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|Title:||Cigarette Helmets & Horse Wars: Towards a Better Understanding of Noun Compound Interpretability|
|Abstract:||The computational linguistics community has shown resurgent interest in the research of noun compounds, or sequences of nouns used to describe a single entity. Human judges frequently encounter noun compounds, be they familiar, like coffee cup and park bench , or unfamiliar, like cigarette helmet and horse war . Astoundingly, even these unfamiliar compounds are often interpretable with very little effort and in a manner that is widely agreeable to judges. This ease of interpretation is a testament to the productivity, generativity, and diversity of language in general and noun compounds in particular. However, it is clear that certain combinations of nouns would produce compounds that are not interpretable, or at least, incapable of being interpreted in a sensible manner. For example, devising a reasonable interpretation for the compound pork plum would be a daunting, if not impossible task. In this thesis, we test the limits of both human creativity and noun compound productivity, asking the question: “What makes a noun compound interpretable?” Though simple in formulation, this question has received little attention in prior research on compounds. Our analysis revolves around a series of experiments run on Amazon’s Mechanical Turk platform in which human judges were asked to interpret and paraphrase binary and ternary noun compounds that had been generated ‘at random’ using an algorithmic process. Throughout this thesis, we analyze the results of these experiments to construct a more complete theory of noun compound interpretability, demonstrating the usefulness of semantic and lexical similarity-based comparisons to familiar compounds in determining the degree to which a new, unfamiliar compound is itself interpretable, as well as the deep and even intrinsic link between the acts of paraphrasing and interpretation.|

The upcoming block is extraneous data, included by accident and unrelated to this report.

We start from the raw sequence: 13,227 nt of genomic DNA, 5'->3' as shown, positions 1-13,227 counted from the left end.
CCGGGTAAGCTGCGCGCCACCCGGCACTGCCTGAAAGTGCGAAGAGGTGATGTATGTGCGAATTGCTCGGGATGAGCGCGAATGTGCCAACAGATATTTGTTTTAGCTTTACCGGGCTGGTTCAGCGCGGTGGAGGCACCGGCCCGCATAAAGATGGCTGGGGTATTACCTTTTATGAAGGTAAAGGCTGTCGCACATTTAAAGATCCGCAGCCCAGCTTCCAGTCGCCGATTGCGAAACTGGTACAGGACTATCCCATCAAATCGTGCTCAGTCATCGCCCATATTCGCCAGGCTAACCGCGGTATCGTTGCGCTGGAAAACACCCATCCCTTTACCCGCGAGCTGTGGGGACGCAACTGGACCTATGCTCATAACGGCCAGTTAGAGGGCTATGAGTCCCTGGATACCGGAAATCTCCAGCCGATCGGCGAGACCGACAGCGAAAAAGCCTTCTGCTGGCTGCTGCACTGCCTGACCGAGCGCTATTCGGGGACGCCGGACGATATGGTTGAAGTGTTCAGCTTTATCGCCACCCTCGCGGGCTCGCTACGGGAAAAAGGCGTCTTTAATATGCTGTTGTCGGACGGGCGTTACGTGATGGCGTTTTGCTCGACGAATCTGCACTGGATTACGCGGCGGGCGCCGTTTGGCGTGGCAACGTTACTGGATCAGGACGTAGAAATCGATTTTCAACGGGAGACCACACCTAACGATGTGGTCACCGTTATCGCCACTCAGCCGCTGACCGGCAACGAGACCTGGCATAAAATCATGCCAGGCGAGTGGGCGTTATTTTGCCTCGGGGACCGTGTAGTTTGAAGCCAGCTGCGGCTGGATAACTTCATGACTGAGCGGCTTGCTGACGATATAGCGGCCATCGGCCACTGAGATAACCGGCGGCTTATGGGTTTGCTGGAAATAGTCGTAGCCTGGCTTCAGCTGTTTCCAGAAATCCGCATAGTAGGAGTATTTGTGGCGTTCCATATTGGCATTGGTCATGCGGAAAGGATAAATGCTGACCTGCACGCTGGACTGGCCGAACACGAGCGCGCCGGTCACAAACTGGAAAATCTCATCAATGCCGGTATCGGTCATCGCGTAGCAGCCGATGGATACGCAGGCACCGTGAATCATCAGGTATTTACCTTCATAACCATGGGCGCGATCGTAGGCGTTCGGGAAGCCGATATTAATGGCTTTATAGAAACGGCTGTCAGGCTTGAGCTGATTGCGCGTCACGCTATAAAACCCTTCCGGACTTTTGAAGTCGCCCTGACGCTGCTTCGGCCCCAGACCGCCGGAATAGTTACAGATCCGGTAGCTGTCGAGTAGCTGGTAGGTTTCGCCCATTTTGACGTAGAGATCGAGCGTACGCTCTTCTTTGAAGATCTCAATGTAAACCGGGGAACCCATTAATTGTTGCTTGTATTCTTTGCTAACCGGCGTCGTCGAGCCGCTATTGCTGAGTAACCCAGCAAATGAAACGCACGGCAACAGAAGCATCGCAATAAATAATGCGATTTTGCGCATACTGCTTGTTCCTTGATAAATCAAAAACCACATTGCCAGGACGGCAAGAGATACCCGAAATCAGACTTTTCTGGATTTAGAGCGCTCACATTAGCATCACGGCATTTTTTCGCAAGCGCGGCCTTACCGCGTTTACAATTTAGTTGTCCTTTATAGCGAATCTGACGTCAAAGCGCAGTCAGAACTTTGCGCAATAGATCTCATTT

|Type of Material:||Princeton University Senior Theses|
|Appears in Collections:||Computer Science, 1988-2017|
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